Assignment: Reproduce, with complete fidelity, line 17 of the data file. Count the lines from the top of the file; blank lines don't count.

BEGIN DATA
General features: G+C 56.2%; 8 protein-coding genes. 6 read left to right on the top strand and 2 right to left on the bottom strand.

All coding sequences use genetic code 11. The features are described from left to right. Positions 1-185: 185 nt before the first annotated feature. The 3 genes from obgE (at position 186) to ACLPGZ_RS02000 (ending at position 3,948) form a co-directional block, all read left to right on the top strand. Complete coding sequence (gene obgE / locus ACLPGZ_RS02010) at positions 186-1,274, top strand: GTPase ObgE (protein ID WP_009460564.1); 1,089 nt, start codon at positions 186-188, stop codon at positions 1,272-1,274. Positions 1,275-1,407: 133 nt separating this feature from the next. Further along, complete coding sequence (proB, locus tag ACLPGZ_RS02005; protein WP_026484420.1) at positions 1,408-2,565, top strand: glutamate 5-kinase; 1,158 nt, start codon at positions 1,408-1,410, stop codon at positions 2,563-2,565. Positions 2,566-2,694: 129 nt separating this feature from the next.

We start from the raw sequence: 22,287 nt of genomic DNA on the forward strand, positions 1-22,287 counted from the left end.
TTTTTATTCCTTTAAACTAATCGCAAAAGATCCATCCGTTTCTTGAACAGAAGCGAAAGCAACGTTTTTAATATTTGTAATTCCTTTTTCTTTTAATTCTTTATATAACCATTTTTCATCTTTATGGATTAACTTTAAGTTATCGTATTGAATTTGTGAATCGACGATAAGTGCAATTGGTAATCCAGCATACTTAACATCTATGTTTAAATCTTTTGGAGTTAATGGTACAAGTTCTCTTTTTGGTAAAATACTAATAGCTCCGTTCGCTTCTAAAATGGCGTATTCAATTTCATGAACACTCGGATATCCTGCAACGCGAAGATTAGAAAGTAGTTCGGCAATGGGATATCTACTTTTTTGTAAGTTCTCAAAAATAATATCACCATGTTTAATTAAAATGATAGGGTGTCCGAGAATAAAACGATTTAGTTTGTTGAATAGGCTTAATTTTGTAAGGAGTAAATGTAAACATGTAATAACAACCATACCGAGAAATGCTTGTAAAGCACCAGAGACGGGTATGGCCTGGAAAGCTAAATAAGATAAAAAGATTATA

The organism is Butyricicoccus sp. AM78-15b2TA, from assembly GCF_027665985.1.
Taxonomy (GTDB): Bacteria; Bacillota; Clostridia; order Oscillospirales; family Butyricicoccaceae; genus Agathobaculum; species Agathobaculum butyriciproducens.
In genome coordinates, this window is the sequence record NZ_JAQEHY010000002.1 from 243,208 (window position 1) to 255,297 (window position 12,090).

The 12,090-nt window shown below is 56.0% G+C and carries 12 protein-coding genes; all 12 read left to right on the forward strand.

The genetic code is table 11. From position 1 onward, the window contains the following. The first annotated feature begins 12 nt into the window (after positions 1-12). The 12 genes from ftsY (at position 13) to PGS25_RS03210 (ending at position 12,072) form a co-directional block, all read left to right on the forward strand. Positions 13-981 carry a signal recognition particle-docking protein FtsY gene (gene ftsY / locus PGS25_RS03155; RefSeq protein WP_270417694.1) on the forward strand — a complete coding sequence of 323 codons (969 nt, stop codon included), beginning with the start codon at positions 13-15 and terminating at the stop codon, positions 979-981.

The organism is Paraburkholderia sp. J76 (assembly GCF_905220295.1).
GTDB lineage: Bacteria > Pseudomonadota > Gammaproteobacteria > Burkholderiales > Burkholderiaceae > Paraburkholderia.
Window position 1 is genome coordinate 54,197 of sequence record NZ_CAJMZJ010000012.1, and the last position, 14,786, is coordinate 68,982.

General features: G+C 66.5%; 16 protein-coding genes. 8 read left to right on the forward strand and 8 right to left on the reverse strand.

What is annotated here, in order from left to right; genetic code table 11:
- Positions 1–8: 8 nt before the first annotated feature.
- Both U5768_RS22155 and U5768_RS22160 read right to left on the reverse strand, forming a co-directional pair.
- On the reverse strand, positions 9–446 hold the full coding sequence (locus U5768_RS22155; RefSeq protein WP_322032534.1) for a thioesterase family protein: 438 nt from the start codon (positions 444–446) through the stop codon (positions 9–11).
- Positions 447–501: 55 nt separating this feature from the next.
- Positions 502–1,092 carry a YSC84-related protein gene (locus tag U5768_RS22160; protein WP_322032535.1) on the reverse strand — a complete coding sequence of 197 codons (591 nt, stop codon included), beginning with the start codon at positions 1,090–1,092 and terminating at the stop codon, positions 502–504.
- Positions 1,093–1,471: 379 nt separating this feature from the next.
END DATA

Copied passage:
- On the reverse strand, positions 9–446 hold the full coding sequence (locus U5768_RS22155; RefSeq protein WP_322032534.1) for a thioesterase family protein: 438 nt from the start codon (positions 444–446) through the stop codon (positions 9–11).